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I could talk all day about the importance of digital skills in education. So am really excited around the increased focus on encouraging students to design apps for smart phones as part of the digital-economy drive. It’s a great example of the way perspectives are changing. We’re moving away from just using computer-assisted instruction to improve student test scores, and more towards exploring how technology skills actually help students succeed in the real world.

The unprecedented speed at which mobile and tablet devices are evolving is just mind blowing, as is the rate at which the integration of these technologies into everyday life and the workplace is happening. So it’s hugely important that schools mirror this. The digital creative skills that are essential to these industries should be a key part of preparing our young people for College, University and later on, their careers.

As a teacher, there’s nothing I love more than seeing my students have fun in the classroom. I get great pleasure in seeing them excel of course, but if they are passionate and can have fun whilst doing it, that’s even better. Integrating these sorts of digital tools into everyday lessons, means they do just that.

Renaldo Lawrence is an Adobe Education Leader, to find out more about this “quiet revolutionary” check out his profile on Merlin John Online:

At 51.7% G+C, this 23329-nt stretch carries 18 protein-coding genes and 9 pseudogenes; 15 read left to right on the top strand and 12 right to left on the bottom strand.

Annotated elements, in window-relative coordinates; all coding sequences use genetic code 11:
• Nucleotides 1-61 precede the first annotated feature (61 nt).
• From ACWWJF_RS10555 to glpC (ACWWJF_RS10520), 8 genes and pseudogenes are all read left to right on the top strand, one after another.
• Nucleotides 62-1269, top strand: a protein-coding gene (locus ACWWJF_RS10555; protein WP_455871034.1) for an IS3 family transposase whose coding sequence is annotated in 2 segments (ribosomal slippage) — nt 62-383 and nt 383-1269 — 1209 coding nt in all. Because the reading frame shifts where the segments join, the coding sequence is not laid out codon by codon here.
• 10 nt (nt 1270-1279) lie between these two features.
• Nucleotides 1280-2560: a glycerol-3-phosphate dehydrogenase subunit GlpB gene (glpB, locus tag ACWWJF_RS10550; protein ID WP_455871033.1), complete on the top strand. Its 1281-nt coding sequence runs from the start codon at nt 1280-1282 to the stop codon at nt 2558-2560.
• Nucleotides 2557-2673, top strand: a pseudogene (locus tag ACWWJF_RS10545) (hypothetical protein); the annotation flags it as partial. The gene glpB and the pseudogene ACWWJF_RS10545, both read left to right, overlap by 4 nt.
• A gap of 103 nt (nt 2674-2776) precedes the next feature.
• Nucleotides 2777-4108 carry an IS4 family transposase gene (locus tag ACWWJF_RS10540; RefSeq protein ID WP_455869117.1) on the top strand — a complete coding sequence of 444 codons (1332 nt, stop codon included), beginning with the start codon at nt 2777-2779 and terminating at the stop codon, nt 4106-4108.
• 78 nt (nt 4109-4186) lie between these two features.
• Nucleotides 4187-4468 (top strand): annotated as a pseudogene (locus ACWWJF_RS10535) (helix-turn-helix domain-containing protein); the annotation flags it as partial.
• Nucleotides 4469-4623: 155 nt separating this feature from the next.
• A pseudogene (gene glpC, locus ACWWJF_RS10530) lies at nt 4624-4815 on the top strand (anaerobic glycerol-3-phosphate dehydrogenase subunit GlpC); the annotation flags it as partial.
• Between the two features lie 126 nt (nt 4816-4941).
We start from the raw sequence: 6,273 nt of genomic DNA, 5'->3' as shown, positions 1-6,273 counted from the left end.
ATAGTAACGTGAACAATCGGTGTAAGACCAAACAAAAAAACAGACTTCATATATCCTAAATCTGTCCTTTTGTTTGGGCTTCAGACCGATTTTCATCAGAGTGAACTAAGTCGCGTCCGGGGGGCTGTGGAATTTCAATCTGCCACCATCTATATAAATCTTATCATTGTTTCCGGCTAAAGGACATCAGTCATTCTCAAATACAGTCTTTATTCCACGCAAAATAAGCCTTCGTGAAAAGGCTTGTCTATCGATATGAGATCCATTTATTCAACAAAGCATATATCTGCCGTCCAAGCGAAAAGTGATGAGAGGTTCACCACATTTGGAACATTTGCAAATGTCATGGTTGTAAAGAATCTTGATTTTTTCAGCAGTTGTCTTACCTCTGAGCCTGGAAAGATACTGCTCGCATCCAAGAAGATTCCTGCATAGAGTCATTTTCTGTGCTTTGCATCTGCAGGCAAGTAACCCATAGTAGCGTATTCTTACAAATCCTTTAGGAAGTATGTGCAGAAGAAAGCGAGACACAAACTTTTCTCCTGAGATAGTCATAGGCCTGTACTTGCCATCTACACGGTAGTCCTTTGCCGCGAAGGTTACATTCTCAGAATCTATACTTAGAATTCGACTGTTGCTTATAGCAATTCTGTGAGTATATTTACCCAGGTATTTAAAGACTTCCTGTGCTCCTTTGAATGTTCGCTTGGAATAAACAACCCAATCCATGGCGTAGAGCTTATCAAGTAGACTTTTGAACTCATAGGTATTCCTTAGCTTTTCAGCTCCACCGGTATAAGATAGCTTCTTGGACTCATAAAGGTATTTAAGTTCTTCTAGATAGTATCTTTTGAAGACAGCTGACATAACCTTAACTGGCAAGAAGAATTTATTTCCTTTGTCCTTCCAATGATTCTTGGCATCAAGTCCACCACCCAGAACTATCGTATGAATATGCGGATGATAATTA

School ICT to be replaced by Computer Science programme

The @AdobeUK Team

January 11, 2012

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Adobe welcomes today’s announcement from Michael Gove, the education secretary that traditional ICT lessons will be replaced by lessons in computer science and programming. It is a positive move that will not only increase student engagement but also support the development of creative skills required by today’s employers.

Technological change continues at an exponential rate and every school pupil today has grown up with PCs and technology around them, unaware that a world before the internet ever existed. Traditional ICT classes, often run in isolation to the rest of the syllabus, no longer meet the needs of our young people, having stifled creativity and held back pupil progress.

We welcome the fresh approach to ICT. To have a real impact, schools must make technology integral to each and every part of the curriculum, incorporating it across the syllabus rather than treating it as a discrete subject. With the right framework and support from teachers, this approach has the potential to transform lessons by encouraging creativity and a deeper level of pupil engagement. Students will benefit from developing industry standard skills in preparation for University and the world of work.

And this is already happening. Through my role as education marketing manager at Adobe, I have seen many of the schools I work with succeed in increasing student engagement, attainment and employability, for example creating 2D animations in art, interactive web content in History classes, or using video editing and production software to create films in Media Studies.

To deliver this in the classroom, teachers need training and support. To help with this, we recently launched the Adobe Education Exchange, an online community which hosts a range of free, teacher-generated teaching and learning resources, developed by educators from around the world who are already integrating technology in the classroom with great success.

This proposed change to the curriculum is essential  if we are to prepare our young people for the world of work by taking a more creative approach to learning and teaching, making full use of today’s wealth of available technologies.